Open Access

Bacterial genomics in Spain

  • Xavier Bosch
Genome Biology20044:9006

https://doi.org/10.1186/gb-spotlight-20040405-01

Published: 5 April 2004

Spanish scientists, dissatisfied with the efforts of policymakers in the area of bacterial genomics, have created their own research network that aims to achieve results in areas they feel government agencies have ignored.

The Network of Bacterial Genomics (RGB), made up of 41 research teams at universities, hospitals, and centers of the Higher Research Council, will allow scientists to share human and technical resources in an effort to understand the genetic roots of bacterial pathogenicity and utility.

The network, whose creation was announced last week (March 23), aims to create a critical mass of researchers in the field to allow them, among other things, to apply for joint research projects. Fellows and senior researchers will move freely among the different centers to build their skills not only in the lab but also in bioinformatics. It is planned to organize periodical meetings and congresses of Spanish and foreign researchers.

Central to the initiative is the collaboration of five biotech companies - Biomeda, Progenika, Noraybio, Bioalma, and Newbiotech - which will provide the necessary genetic and bioinformatics tools to the scientists.

The RGB idea emerged in February in a meeting at the Valencia-based Institute of Cytologic Research. In the meeting, "it became clear that Spain has the capacity to start projects of bacterial genomics," Andrés Moya, head of the University of Valencia's Institute Cavanilles for Biodiversity and Evolutionary Biology, told us. "It's a pity that, given our potential in this area, we can say that our country has contributed to the sequencing of only two microorganisms out of dozens sequenced so far."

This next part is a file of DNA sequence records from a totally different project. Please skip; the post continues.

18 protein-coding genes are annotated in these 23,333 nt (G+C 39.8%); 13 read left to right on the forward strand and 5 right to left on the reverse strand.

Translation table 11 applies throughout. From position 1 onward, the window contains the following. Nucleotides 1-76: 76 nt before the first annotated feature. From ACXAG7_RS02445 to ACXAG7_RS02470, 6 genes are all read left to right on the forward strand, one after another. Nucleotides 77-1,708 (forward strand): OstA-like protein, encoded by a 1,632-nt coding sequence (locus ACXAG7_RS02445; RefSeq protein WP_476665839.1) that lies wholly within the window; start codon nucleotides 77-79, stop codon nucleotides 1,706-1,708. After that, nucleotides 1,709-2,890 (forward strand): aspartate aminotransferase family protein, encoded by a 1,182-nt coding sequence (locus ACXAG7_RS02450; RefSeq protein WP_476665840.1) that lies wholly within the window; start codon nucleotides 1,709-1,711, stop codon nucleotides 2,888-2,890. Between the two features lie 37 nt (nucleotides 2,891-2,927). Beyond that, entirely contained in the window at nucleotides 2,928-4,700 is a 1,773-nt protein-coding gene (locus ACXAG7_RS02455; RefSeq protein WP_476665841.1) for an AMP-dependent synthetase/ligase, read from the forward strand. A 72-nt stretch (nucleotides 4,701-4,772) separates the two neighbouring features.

It was Moya's team that sequenced the genomes of Buchnera aphidicola and Blochmannia floridanus. Moya argues that there is the "wrong perception by managers of national research programs that work in genomics ends with the sequence of a model genome."

Comparative genomics analysis, sequencing, and bioinformatics should be added to the "key words already applied to national programs," he adds.

Francisco Rodríguez-Valera, at Universidad Miguel Hernández in San Juan de Alicante, notes that in Spain, sparse genomics resources have been almost exclusively devoted to human genomes and plants.

"The important community of Spanish microbiologists, who have done competitive, international research has been left totally marginalized," he told us. The first meeting of RGB, he says, will be held in October in Granada, where research teams will explain their lines and funds will be sought.

References

  1. Twelve centers of the CSIC participate in the creation of a network to study the genomes of the bacteria, Higher Research Council notice, March 23, 1004., [http://www.csic.es/prensa/Noticias%202004/marzo/23marzo04.html]
  2. Biomedal, [http://www.biomedal.es/]
  3. Progenika, [http://www.medplantgenetics.com/0_home.htm]
  4. Noraybio, [http://www.noraybio.com/WEB/castellano/menu.htm]
  5. Bioalma, [http://www.almabioinfo.com/]
  6. Newbiotechnic, [https://www.newbiotechnic.com/es/index.html]
  7. Andrés Moya, [http://www.uv.es/cavanilles/personal/Andres_Moya]
  8. Francisco Rodríguez-Valera, [http://miracle.umh.es/frvalera]

Copyright

© BioMed Central Ltd 2004

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